Pam was born in Maryland and raised in southern New Jersey, outside of Philadelphia, Pennsylvania. She attended George Washington University in Washington D.C., where she earned a bachelor's degree magna cum laude in international affairs, with minors in history and Japanese. She then received her master's in history from Cambridge University in England.
After Cambridge, Pam accepted an appointment as special assistant to the secretary of the army. The position provided a unique opportunity to witness and participate in operations at the most senior levels of government, including helping the families of the Pan Am Flight 103 victims secure their memorial at Arlington National Cemetery, observing recovery efforts at the site of the Oklahoma City bombings and attending ceremonies to commemorate the fiftieth anniversary of World War II at sites such as Bastogne, Belgium and Corregidor in the Philippines.
Following her work at the Pentagon, Pam then became a foreign service officer with the State Department and was assigned to the U.S. consulate in Kraków, Poland, for more than two years. It was during this period that Pam developed her expertise in Polish-Jewish relations and the Holocaust by working on matters such as preservation of Auschwitz and the restitution of Jewish property in Poland and developing close relations with the surviving Jewish community. Pam remains involved in Polish-Jewish issues by publishing articles and serving as an advisor to various organizations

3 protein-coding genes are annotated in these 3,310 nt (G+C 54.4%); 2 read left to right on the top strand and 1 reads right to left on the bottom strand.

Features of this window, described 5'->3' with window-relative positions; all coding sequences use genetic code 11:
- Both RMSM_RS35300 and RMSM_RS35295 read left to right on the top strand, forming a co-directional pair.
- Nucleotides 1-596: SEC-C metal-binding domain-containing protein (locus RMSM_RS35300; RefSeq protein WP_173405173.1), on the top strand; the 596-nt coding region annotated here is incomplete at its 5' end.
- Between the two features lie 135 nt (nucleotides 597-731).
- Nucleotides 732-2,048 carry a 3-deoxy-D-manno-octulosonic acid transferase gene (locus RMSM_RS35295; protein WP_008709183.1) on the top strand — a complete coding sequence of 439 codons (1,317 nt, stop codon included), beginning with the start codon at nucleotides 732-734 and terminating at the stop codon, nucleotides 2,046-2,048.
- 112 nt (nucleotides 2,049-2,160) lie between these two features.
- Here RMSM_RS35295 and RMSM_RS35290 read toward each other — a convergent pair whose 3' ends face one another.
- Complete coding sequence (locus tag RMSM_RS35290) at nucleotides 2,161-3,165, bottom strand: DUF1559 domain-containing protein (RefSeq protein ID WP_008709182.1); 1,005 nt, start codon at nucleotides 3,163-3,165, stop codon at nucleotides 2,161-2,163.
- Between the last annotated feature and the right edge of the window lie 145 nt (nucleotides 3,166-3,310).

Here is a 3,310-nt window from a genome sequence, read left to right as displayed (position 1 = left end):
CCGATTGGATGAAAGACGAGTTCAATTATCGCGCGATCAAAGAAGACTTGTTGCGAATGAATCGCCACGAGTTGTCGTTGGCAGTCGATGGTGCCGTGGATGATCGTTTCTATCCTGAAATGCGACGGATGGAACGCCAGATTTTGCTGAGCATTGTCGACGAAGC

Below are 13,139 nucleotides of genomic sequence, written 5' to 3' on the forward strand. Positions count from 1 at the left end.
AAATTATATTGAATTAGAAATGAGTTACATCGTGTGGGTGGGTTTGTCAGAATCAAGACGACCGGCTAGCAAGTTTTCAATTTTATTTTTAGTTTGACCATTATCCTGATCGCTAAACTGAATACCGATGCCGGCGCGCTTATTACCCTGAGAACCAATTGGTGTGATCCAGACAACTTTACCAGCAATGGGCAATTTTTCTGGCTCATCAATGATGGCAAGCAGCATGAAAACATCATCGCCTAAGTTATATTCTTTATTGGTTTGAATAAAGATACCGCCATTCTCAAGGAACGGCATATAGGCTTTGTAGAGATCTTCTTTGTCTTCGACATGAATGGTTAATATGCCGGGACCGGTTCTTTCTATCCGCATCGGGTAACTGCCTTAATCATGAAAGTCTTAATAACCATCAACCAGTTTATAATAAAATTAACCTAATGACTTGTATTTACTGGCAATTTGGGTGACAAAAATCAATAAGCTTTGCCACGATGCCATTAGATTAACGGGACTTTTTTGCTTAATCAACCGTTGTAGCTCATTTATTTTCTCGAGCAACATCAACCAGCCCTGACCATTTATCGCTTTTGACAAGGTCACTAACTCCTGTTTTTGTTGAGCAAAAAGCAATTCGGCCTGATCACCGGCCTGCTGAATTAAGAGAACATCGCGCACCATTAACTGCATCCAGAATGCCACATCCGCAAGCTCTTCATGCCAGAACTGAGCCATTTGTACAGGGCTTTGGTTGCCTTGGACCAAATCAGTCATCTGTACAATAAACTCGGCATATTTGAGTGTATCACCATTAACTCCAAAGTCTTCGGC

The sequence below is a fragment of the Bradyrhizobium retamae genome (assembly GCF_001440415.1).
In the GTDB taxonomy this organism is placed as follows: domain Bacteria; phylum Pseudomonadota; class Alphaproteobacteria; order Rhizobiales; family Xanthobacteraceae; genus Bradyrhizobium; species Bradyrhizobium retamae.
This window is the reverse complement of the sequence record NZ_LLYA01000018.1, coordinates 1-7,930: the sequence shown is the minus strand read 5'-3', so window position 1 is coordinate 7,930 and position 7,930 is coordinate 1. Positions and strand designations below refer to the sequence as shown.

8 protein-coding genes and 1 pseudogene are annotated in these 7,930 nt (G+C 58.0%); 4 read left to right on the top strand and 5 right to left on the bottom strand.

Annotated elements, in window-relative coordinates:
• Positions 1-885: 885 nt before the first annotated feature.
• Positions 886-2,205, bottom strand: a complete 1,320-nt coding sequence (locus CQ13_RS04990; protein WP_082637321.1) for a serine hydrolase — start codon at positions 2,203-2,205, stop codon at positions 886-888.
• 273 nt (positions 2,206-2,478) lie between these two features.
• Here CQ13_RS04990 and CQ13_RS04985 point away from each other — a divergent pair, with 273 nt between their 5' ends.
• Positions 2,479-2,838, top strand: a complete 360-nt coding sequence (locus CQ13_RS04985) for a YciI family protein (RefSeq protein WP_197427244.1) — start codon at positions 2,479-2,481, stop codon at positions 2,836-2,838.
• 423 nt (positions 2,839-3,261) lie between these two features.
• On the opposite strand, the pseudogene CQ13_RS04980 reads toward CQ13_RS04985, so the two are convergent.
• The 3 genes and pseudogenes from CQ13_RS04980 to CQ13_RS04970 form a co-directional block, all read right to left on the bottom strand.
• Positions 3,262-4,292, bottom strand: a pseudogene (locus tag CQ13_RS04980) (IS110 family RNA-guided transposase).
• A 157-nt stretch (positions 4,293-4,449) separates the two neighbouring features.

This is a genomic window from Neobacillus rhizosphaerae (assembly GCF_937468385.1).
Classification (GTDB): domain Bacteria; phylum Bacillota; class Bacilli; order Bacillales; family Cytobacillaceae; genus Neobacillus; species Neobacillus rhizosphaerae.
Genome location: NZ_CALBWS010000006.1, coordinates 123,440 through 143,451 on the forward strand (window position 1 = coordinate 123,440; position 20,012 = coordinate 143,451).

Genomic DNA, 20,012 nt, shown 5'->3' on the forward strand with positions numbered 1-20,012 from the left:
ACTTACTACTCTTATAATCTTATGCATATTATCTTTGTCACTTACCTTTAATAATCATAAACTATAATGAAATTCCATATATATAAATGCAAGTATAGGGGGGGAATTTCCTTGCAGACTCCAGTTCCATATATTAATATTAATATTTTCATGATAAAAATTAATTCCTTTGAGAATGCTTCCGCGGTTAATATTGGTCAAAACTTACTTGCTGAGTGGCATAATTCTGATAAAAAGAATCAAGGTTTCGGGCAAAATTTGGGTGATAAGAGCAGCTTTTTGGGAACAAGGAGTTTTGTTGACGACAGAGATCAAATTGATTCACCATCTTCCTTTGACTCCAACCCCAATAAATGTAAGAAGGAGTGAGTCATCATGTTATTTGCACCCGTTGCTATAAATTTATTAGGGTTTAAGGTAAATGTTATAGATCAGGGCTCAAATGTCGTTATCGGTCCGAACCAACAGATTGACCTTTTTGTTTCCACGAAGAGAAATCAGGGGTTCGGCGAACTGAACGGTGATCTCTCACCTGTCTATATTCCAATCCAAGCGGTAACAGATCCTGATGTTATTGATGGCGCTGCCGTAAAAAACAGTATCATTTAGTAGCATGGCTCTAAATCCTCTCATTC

Having left the foreign service in 1998 to attend law school at the University of Pennsylvania, Pam now lives in Philadelphia where she works as an attorney. She has done extensive pro bono and civic work focusing on at-risk youth, hunger relief and homelessness. When not writing novels or practicing law, Pam enjoys spending time with her family and friends, going to the beach, cheering on her Philadelphia Eagles, reading, traveling and participating in running and other sports (she is a second-degree black belt in karate)
The Kommandant's Girl was her first novel.